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Will Buyback ETFs Gain Big on Overseas Cash Repatriation?

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The performance of Buyback ETFs has been lackluster in 2016 owing to subdued buyback activity in the year. As per a TrimTabs report, stock buyback announcements fell to a nine-quarter low of $115 billion in the third quarter of 2016 and the figure  would have been much lower excluding Microsoft’s $40 billion buyback (read: Buyback ETFs: Trump Beneficiary or Overhyped Bets?).

However, with Donald Trump winning the U.S. elections, a plethora of buybacks are expected to hit the market. This is driving the buyback ETFs higher. PowerShares Buyback Achievers Portfolio PKW is the most popular fund in the space, managing an asset base of $1.4 billion. PKW tracks the NASDAQ US Buyback Achievers Index, which comprises companies that have repurchased 5% or more of their common stock in the trailing 12 months. Another fund SPDR S&P 500 Buyback ETF SPYB with an AUM of $8 million measures the performance of the top 100 stocks with the highest buyback ratios in the S&P 500 in the last 12 months. Both the funds are up about 10% post Trump’s win (as of December 13, 2016).

AdvisorShares Wilshire Buyback ETF TTFS that looks to generate long-term capital appreciation with an asset base of $148.5 million is up more than 12% in the above mentioned time period (see all total Market U.S. ETFs here).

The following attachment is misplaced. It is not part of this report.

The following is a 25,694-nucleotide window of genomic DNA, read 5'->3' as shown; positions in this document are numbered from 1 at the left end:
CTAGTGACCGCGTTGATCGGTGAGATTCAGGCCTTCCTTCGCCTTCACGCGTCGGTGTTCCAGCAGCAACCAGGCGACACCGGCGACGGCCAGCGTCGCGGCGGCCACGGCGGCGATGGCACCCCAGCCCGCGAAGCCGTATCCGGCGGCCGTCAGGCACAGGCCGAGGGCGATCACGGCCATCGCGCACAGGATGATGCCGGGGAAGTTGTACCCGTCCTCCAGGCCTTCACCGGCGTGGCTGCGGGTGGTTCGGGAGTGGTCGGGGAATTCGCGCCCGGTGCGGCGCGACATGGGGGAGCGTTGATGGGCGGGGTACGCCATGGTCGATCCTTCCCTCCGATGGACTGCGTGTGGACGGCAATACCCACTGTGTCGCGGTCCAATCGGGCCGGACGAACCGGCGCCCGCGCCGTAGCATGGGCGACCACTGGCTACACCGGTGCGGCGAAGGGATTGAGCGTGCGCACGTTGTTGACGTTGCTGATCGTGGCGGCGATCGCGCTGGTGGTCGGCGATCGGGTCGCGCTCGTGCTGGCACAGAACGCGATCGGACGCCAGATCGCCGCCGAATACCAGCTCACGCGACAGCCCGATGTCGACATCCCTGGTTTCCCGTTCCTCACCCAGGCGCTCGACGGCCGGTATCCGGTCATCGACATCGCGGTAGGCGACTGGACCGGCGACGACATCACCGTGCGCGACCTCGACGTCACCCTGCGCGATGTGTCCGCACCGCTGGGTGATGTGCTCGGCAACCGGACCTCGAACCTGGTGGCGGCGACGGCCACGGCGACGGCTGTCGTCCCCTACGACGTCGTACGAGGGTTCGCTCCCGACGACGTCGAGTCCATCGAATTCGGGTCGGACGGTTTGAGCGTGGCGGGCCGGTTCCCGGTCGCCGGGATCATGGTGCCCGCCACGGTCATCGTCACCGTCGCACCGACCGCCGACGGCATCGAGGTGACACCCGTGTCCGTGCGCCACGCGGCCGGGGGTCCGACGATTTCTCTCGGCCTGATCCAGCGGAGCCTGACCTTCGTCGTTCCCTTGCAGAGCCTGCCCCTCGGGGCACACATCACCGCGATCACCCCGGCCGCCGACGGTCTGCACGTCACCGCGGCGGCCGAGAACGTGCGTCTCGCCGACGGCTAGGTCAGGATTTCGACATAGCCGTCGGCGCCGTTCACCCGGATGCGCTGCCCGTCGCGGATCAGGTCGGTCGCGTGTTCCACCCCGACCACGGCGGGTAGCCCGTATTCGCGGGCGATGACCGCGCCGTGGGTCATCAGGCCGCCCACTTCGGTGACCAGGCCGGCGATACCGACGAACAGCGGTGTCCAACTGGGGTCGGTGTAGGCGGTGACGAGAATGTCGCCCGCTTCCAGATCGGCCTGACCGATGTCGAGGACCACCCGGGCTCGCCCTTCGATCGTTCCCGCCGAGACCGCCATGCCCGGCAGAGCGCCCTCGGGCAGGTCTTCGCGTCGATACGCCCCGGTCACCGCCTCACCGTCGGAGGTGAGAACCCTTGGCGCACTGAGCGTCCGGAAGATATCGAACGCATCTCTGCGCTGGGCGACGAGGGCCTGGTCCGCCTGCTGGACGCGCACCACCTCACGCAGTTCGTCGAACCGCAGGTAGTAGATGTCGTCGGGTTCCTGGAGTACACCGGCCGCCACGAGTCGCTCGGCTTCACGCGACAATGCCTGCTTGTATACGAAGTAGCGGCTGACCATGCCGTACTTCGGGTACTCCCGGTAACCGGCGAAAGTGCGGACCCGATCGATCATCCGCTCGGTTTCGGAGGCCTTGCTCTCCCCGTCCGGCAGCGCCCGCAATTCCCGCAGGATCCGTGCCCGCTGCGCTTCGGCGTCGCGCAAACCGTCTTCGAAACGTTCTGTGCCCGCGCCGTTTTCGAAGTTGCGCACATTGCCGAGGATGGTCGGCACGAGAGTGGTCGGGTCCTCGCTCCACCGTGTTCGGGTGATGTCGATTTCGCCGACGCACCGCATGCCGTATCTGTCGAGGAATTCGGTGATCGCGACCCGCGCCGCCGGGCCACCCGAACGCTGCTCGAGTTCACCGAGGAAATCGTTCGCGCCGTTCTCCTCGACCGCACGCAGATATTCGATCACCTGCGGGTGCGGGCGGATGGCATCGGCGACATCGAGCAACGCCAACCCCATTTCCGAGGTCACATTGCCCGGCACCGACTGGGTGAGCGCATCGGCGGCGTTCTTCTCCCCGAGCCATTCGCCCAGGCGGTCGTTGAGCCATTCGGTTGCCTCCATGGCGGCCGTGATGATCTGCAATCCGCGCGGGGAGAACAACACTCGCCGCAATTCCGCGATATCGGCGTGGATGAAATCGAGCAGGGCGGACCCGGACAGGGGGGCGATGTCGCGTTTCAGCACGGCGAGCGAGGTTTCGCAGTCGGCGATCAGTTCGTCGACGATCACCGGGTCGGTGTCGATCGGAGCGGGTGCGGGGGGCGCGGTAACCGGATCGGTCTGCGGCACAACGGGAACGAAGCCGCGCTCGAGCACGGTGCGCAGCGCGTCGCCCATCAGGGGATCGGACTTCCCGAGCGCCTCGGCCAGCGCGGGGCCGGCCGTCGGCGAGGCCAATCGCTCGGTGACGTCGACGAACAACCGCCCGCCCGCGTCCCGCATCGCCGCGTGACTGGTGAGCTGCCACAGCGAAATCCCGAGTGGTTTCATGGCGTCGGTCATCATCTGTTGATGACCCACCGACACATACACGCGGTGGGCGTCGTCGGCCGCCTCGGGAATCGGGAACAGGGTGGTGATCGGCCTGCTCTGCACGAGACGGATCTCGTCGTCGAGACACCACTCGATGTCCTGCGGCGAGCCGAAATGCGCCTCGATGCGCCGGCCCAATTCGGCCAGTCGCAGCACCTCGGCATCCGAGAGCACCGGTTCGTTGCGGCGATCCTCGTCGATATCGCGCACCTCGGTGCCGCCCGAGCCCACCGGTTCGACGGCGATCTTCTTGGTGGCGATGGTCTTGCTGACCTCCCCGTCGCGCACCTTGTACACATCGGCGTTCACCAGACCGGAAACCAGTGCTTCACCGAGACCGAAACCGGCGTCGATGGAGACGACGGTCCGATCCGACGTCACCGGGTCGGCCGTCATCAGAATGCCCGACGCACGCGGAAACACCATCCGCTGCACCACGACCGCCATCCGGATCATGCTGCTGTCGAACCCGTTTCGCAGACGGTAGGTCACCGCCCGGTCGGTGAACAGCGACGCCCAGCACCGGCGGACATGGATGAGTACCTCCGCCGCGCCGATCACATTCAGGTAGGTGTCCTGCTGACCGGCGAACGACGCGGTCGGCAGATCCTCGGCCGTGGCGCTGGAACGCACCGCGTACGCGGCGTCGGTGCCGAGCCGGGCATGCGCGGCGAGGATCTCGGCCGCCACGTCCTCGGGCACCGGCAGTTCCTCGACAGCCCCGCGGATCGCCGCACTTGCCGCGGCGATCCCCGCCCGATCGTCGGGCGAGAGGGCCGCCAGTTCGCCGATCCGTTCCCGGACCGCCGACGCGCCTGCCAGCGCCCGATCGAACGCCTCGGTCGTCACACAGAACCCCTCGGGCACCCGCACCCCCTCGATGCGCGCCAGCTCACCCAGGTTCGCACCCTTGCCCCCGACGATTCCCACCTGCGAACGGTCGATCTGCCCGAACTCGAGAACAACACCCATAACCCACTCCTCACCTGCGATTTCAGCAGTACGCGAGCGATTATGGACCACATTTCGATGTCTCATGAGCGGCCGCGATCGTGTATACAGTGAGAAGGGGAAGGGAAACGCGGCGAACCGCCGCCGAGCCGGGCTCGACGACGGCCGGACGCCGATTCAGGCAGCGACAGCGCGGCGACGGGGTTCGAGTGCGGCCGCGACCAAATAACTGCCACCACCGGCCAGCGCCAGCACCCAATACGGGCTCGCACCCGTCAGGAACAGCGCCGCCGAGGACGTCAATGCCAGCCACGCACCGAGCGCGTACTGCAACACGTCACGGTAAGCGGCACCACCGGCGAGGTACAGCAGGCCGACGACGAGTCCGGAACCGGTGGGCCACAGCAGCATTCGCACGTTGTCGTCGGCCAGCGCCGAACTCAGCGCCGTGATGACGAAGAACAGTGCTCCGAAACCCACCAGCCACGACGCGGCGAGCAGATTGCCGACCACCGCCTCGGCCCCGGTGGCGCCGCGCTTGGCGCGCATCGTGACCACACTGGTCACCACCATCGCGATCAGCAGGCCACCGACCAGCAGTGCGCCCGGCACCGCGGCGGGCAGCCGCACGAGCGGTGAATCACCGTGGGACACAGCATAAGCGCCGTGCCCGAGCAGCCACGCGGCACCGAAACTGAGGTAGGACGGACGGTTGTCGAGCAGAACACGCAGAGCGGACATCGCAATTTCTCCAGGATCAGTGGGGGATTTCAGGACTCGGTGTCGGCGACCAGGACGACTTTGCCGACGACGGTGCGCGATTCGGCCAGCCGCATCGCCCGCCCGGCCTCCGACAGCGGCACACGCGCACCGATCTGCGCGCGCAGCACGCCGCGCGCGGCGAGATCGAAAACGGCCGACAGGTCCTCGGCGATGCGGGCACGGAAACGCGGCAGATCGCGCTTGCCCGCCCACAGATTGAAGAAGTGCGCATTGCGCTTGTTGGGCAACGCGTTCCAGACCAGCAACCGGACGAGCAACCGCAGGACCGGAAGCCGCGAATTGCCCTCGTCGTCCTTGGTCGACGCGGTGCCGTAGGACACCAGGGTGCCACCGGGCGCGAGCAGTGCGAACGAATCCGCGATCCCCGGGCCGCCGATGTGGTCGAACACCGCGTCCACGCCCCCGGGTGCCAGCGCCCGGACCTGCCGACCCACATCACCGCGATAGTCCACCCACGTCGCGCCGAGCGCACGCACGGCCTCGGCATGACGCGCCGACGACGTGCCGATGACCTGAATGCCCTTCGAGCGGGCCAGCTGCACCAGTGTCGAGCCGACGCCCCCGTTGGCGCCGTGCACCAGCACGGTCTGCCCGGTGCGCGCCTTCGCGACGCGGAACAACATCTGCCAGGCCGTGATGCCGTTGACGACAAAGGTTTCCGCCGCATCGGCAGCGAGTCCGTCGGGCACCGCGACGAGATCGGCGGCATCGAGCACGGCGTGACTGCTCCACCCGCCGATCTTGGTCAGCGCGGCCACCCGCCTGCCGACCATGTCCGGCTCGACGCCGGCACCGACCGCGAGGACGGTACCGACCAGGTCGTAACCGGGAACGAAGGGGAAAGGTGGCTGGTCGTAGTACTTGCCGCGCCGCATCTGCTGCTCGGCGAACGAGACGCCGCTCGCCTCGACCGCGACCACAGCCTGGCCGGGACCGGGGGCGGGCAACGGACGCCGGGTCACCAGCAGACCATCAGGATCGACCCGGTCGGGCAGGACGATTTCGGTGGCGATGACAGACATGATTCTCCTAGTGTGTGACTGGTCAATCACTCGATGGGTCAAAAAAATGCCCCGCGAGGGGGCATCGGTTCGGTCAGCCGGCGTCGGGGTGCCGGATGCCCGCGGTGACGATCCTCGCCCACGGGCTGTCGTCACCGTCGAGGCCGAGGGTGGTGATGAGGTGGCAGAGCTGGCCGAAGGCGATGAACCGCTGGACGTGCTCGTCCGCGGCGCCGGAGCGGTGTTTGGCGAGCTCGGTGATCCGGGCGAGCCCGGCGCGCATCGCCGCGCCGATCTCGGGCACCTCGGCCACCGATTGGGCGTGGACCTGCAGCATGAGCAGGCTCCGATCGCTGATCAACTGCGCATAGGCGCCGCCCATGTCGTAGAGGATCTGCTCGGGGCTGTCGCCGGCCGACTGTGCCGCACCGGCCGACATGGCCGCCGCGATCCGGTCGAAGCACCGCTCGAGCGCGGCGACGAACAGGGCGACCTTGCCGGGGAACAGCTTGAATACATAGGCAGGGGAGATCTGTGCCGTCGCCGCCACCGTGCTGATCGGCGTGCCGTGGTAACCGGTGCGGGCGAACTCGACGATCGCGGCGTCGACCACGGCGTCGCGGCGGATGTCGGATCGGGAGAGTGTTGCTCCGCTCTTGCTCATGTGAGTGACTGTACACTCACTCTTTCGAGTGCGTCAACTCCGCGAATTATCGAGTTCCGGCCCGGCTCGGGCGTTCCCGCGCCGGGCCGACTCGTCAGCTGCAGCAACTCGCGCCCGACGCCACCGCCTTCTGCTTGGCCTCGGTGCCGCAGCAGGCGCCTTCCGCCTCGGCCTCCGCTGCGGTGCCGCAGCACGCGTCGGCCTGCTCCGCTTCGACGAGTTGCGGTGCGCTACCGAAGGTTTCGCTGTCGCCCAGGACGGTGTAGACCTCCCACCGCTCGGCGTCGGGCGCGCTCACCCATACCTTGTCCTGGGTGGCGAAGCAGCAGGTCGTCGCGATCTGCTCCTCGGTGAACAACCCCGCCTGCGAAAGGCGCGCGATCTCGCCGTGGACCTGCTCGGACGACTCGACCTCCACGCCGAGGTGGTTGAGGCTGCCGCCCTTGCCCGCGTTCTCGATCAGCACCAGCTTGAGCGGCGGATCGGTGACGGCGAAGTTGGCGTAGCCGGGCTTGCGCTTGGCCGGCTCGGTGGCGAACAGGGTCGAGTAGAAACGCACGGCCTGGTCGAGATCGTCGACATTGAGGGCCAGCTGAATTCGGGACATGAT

Why the Surge?

In his campaign the President-elect called for a repatriation holiday of 10%. In fact reducing corporate taxes has been an integral part of his agenda. If such a move materializes, U.S.-based companies will not feel uncomfortable in repatriating back their income earned from and kept in the foreign country. At present, overseas cash can't be brought back to the country without getting hit by a 35% corporate tax rate.

It is believed that U.S. companies are hoarding $2.6 trillion in cash overseas equivalent to almost 14% of the total U.S. gross domestic product. Technology and pharma are sectors with the highest amount of cash overseas as per a CNBC report. The report states that while Microsoft Corporation (MSFT - Free Report) and General Electric Company GE have more than $100 billion each, Apple Inc. AAPL holds $91.5 billion. Pharma major Pfizer Inc. PFE has close to $80 billion (read: What Tech Crash? These ETFs are Still Top Picks).

With the repatriation of funds, these companies could spend on dividends, share repurchases, M&A, capital expenditures and repay debt. As per Goldman, the total value of cash spent on buybacks is expected to peak in 2017 and increase approximately 30% year over year to $780 billion.

In a nutshell, the outlook for Buyback ETFs appears impressive owing to Trump’s policies, making it an intriguing option for investors. However, it is to be noted that with the Fed expected to hike rates shortly and debt becoming expensive the focus could be on repaying debt. Additionally, U.S. companies are already sitting on $1.94 trillion in cash domestically, the highest in two years, according to the latest Federal Reserve data. Thus, repatriation holiday in Trump’s reign might not prove to be attractive for these companies (read: Face-Off: Dividend Growth & Buyback ETF).

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